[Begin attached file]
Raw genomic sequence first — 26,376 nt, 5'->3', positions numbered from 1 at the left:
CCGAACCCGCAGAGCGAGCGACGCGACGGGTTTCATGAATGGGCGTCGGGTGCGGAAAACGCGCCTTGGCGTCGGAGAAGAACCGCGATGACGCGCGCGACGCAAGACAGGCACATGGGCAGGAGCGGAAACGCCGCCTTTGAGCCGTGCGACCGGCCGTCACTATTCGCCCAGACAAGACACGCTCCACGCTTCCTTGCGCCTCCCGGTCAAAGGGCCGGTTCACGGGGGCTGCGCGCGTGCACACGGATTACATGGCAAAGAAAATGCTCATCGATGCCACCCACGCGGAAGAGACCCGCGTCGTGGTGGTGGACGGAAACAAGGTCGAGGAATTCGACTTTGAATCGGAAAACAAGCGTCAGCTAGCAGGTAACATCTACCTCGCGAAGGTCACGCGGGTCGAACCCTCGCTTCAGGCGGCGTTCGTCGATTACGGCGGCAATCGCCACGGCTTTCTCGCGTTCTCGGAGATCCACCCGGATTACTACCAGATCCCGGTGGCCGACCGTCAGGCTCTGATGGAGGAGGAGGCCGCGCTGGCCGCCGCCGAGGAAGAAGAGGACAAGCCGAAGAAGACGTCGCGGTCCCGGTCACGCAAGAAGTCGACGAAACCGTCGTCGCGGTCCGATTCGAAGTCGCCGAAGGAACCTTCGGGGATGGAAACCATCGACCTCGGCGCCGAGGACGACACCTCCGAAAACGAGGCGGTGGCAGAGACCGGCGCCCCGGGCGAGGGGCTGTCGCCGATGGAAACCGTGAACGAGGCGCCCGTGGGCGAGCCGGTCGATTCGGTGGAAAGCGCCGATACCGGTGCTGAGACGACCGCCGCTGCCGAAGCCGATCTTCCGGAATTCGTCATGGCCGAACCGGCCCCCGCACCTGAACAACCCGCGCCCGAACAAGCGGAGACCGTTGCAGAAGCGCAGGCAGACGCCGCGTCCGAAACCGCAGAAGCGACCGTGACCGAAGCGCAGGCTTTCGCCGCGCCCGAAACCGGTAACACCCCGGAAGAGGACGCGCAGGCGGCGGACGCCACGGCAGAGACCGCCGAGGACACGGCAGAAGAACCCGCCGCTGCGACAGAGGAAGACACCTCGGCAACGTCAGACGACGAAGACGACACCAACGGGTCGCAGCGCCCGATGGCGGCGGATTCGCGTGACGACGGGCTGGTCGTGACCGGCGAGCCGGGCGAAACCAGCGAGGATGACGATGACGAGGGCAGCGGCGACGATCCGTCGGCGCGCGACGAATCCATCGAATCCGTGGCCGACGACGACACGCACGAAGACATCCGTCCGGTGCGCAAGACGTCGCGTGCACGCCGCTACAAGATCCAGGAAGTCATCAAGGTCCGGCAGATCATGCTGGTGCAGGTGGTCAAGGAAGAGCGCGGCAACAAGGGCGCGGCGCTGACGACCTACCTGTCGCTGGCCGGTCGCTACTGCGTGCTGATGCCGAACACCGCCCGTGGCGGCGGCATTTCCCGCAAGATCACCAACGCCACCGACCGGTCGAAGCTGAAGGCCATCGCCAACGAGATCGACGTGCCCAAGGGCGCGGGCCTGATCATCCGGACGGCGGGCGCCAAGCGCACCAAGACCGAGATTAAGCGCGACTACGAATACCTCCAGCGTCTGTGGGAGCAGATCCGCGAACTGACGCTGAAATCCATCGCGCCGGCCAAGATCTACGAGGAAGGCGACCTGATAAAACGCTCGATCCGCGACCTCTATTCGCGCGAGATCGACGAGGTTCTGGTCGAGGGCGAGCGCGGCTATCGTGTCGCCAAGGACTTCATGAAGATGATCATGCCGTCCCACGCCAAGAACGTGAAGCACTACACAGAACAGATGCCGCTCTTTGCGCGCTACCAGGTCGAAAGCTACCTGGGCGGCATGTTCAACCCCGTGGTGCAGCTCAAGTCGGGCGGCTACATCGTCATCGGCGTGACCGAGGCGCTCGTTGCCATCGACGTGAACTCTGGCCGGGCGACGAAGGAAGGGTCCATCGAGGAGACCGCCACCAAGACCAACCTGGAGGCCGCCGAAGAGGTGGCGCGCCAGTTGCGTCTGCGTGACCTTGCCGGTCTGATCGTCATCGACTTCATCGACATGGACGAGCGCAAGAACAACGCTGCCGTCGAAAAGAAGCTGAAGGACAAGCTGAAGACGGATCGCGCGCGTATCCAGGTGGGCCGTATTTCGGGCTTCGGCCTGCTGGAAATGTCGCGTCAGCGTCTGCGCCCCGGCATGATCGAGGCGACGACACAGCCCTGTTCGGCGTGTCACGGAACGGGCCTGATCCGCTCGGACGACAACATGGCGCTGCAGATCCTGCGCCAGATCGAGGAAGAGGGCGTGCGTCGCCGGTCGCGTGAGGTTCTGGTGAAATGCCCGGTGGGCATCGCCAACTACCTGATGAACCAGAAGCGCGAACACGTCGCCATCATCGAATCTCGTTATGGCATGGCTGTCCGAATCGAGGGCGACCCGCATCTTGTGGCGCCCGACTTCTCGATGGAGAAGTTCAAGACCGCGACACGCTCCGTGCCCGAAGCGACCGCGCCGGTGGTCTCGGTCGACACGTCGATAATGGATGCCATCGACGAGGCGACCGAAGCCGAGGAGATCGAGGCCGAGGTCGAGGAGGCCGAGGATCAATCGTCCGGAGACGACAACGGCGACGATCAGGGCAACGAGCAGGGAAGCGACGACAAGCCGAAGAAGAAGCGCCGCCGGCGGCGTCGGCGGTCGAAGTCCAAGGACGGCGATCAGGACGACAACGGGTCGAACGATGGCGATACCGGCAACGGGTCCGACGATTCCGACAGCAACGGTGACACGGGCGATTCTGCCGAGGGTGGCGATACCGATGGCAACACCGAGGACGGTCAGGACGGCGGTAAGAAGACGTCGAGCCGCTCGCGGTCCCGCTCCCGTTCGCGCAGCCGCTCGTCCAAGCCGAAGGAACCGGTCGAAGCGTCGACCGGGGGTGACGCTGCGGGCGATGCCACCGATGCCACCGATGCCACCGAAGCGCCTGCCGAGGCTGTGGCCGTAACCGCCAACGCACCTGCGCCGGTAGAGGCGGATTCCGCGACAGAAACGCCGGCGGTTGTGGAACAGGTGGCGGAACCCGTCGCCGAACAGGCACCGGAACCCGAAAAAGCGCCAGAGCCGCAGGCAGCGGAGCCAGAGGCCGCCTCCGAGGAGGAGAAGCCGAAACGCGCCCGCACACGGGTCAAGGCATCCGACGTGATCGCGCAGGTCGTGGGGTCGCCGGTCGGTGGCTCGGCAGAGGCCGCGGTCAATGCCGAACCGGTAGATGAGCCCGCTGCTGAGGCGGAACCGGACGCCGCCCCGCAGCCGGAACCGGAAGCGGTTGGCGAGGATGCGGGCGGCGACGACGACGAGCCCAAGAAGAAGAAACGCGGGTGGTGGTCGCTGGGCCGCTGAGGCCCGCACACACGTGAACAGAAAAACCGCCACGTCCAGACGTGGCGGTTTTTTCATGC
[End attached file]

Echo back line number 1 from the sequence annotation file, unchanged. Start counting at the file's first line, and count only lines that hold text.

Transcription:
Raw genomic sequence first — 26,376 nt, 5'->3', positions numbered from 1 at the left: